An appeal from the Minister of Power, Works and Housing, Babatunde Fashola, has gone to Nigerians to accept in good faith, the recent inctement of electricity tariffs in the country.
Though, the Minister said it was “a painful pill”, he urged consumers to bear with electricity providers to deliver.
There has been demonstrations across the country, Monday against the new increase, which will see consumers pay over 45 percent higher than they have been paying before. It took effect from February 1.
Fashola, who made the appeal Monday during the second monthly sectoral meeting with stakeholders in the power sector in Lagos, where he also inspected some projects at the Alagbon Transmission and Distribution Complex, said the increment was inevitable considering the high cost of generating and distributing electricity.
He stated, “Importantly, I understand that people who have been disappointed over a long time will feel a sense of concern that again tariffs have gone up. But the truth is that these tariffs ought to have been there from day one. I don’t know why the government of yesterday was not courageous enough to tell us this was the price.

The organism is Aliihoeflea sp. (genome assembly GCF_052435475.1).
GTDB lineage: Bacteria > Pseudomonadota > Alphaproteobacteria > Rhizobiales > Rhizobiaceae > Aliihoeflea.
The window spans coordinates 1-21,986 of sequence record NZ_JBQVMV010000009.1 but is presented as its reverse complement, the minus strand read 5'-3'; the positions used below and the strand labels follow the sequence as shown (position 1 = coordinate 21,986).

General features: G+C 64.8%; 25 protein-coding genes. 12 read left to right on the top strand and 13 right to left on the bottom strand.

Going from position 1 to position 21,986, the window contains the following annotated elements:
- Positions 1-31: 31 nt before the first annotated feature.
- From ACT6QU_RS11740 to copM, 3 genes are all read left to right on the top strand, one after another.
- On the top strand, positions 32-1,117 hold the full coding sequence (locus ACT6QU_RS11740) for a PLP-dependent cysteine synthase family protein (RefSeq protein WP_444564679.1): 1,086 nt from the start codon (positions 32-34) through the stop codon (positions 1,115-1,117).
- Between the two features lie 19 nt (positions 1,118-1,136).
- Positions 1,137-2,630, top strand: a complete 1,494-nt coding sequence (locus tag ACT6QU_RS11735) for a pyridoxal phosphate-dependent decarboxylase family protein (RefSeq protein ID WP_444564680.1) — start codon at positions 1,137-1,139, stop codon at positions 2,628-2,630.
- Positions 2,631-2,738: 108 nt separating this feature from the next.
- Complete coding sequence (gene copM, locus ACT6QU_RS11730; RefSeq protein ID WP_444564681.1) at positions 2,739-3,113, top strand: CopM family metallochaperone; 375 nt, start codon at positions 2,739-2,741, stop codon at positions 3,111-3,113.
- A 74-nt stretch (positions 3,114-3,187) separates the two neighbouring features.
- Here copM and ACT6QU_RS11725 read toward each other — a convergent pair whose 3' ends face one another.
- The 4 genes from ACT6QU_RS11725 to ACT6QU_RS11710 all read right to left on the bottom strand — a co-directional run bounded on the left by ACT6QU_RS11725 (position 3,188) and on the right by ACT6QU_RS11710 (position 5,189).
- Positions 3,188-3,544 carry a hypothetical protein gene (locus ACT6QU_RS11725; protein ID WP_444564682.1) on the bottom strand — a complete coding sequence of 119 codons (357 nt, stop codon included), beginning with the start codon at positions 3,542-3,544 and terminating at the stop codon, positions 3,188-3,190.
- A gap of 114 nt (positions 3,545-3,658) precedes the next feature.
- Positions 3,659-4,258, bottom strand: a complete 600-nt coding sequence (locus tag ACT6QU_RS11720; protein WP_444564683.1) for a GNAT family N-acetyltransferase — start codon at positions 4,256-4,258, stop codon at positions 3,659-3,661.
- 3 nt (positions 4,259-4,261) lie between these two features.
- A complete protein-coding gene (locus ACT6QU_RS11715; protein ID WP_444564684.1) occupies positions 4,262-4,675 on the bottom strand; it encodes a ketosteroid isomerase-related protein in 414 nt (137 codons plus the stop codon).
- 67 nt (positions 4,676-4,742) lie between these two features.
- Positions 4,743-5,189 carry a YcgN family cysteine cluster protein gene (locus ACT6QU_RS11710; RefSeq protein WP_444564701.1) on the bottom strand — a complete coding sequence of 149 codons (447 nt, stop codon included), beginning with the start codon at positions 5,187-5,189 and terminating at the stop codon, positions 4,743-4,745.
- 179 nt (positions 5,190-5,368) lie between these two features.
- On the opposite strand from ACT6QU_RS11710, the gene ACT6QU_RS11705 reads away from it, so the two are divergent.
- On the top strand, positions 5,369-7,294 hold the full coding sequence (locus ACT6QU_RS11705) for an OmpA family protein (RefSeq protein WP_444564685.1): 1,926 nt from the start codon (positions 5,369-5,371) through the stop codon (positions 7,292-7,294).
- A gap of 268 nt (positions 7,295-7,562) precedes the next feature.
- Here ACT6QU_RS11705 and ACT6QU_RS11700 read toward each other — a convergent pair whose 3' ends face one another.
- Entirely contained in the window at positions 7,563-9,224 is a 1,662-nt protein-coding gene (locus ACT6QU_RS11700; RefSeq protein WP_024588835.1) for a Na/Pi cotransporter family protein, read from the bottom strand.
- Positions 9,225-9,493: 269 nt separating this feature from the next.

“It is a painful pill that I must appeal that we swallow. It is like quinine and malaria. It’s painful; it’s not sweet, I know that, but I do it because we are not left with many choices. This is the first major decision in power that this administration has taken. There are other problems.
“I can only appeal for some understanding and some trust that we do this in the best interest of our country. It is a hard decision, but I think down the line, we will have cause to to applaud the decisipn””
The Minister noted that the power sector was littered with several problems including gas supply shortfall and transmission issue.
He said: “The problem is everywhere. The problem is with us. The problem is with gas. The problem is with transmission. The problem is with the way the privatisation exercise itself was conducted.
“But as I have said before, I am not going to lament what has happened in the past. I am going to move on with it. So, the first move we have made when we accessed the situation, nobody was happy with it when we took over.
“This is a problem that has been here for 16 years, if we put it mildly. It is a problem that has been here 100 years ago, if we put it really extremely. I have been here for less than a 100 days, and I think we can solve this problem if you give us the tools that we need to do it. I think that this problem can be solved, and the day that we feel that it cannot be solved, I will gladly come and tell you that I don’t think it will work.”
The Nigerian Labour Congress, Trade Union Congress and civil society groups protested across the states capital and including Abuja, Monday, on what they termed exploitative tendencies of National Electricity Regulatory Commission and distribution companies, which the new regime represents.
They asked that Fashola ordered a reversal and that what should be uppermost now should be how to increase electricity supply from the abysmal level it currently is.